I was conversing with blodgett recently on the subject of the large rubber duck I received for Christmas. I found myself unable to give an accurate estimate on how many times larger this new duck was than the regular common rubber duck. I guessed it was perhaps four times as large.
Before reading the rest of the article, you might like to use this image to make your own estimation:
But ill-informed guesswork is not the way of science! A scientist uses the unerring power of logic and experimentation to peer into the darkest corners of human ignorance. To the science laboratory!
An experiment is proposed!
But wait! A good scientist doesn’t dive straight into experimentation without conducting a thorough literature review so that he might know where his contribution fits within the scientific edifice. In this obscure field of measuring how big things are, the most significant work is that of Archimedes who pioneered the “bathtub” technique. We hereby propose to extend this technique to the measuring of rubber ducks.
Background research now completed, we proceed to define our experimental method. The size of the duck shall be defined by the volume of water it displaces. An alternative method whereby the duck is filled with water via its valve, was discounted due to considerations for duck welfare and unequal rubber thickness. However, the duck-valve cannot be ignored as it may admit water during the experiment: to ameliorate this we cover the valve with sellotape.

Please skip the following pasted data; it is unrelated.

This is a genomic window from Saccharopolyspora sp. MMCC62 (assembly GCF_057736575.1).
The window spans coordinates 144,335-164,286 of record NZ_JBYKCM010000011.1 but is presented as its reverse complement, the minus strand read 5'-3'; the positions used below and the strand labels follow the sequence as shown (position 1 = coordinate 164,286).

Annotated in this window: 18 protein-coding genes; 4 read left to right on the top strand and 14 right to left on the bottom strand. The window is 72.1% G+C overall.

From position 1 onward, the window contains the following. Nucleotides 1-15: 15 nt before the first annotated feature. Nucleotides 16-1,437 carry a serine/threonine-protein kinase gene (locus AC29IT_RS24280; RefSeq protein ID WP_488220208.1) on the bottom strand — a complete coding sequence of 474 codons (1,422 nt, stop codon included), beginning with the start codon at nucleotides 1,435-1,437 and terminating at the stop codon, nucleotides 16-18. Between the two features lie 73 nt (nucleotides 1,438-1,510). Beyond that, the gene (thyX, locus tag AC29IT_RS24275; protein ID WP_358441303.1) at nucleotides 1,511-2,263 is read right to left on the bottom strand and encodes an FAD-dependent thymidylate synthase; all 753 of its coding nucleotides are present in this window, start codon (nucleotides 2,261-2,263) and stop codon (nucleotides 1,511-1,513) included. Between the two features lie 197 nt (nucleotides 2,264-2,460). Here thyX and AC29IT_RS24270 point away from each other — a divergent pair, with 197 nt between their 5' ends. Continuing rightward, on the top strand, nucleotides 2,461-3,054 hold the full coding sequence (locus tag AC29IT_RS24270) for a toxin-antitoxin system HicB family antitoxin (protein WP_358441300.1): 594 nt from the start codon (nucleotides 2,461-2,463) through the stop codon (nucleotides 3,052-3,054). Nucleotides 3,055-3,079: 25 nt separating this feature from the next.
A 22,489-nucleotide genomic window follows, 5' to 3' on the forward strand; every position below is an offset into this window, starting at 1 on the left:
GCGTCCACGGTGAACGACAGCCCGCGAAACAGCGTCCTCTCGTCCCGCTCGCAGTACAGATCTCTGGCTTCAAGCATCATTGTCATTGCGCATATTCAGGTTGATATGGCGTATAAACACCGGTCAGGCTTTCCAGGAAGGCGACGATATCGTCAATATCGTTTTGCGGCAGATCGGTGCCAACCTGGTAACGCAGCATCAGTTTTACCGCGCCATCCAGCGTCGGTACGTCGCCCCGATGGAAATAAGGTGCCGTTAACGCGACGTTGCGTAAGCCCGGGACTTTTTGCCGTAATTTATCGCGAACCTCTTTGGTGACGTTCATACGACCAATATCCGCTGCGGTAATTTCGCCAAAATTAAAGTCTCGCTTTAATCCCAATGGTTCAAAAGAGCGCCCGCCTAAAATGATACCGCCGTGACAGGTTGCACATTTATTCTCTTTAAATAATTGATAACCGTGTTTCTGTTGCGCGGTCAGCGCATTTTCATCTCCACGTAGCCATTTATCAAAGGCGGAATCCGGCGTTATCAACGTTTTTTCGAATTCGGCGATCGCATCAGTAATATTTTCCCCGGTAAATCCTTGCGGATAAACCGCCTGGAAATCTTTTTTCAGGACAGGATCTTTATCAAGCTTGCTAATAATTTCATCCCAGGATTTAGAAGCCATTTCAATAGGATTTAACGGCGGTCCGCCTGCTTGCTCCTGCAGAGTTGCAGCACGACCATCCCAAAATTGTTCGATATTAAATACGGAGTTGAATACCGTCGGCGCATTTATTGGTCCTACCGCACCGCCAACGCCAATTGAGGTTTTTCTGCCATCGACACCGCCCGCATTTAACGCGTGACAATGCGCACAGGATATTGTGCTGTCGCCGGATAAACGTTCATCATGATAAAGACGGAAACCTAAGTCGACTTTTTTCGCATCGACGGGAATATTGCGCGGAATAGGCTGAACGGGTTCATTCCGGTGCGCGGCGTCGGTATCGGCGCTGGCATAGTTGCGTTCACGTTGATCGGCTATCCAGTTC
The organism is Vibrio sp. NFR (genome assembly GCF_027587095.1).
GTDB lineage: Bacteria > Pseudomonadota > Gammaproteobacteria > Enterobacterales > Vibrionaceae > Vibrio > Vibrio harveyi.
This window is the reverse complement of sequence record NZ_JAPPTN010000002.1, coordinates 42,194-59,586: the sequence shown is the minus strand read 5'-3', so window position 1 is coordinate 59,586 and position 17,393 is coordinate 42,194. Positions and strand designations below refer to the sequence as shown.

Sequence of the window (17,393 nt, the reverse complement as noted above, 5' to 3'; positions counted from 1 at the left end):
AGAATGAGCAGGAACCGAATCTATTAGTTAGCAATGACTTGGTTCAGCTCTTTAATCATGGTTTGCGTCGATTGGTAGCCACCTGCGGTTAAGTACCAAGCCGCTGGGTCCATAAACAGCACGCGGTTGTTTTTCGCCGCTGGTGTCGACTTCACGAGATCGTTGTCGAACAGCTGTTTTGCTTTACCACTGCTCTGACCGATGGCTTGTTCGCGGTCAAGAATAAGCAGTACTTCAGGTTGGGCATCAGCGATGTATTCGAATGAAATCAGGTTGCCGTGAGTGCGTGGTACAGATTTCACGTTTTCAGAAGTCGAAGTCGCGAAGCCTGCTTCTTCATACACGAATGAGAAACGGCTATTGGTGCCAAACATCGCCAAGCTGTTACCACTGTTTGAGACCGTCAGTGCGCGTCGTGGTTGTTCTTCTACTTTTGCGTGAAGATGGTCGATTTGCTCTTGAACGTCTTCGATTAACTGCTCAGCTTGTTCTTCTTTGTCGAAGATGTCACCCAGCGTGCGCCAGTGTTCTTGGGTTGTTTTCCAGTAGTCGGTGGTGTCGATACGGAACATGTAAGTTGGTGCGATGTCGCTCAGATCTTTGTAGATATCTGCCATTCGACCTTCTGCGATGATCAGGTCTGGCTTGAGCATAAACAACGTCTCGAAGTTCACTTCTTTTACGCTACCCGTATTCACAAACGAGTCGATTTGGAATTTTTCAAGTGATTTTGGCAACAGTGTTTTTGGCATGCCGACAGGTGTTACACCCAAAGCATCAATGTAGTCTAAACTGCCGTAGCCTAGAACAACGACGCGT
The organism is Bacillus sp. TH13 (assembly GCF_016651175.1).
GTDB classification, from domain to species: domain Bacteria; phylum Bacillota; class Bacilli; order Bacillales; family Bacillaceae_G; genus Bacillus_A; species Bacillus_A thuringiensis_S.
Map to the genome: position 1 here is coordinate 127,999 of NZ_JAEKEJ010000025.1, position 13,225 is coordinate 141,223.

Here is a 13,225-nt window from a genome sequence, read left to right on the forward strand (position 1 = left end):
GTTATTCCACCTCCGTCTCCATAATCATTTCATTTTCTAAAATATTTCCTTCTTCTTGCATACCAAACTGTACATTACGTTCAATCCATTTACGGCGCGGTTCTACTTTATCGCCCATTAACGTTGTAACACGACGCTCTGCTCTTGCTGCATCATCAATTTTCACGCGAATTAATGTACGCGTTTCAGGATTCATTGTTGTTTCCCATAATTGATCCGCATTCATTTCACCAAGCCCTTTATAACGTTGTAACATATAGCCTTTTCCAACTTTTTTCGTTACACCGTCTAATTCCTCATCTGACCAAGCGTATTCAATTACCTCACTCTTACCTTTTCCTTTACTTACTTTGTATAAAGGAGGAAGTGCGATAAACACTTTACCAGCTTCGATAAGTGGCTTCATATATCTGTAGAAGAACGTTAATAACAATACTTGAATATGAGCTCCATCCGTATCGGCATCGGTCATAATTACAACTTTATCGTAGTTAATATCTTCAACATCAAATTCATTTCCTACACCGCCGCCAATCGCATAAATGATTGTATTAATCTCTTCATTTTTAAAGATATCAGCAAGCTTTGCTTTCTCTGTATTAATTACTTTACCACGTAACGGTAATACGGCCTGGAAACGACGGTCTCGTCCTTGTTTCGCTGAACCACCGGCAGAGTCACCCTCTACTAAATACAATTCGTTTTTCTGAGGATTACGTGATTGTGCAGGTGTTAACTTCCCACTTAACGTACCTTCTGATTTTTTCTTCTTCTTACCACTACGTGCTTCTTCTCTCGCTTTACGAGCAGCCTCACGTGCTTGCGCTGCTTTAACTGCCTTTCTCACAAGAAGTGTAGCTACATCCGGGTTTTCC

The steps are as follow:
- A jug is filled with 300ml of water.
- The duck is placed in the water such that the water covers the duck’s head. Special care must be taken that fingers or other implements do not affect the result.
- The combined volume of duck and water is read off and 300ml is subtracted, yielding the volume of the duck.
- The jug is refilled to 300ml and the experiment repeated.
Here is a diagram of the experimental apparatus:
First, we perform the experiment on the large duck:
The measurement is 450ml, giving a duck volume of 150ml.
Next, we repeat the experiment with the small duck:
The measurement is 350ml, which means the small duck has a volume of 50ml.
The experiment completed, we tidy the laboratory and proceed to an in-depth analysis of the results.
A simple numerical analysis reveals that the large duck is 150.0 / 50.0 = 3.0 times larger than the small duck. This means my original prediction had an error of 25%.
The significance of this outcome can be better appreciated with a bar chart:
What predictions does this result allow us to make? Well, it can be easily seen that there is a linear relationship between duck size and volume. We see no reason why this cannot be extrapolated to hypothesise the existence of a new class of “huge” rubber duck which might have a volume of 250ml!
Alarmingly, this data also predicts that a hypothetical “tiny” class of rubber duck would have negative volume! Such a troubling thought is best not dwelled upon, especially as it’s time for lunch.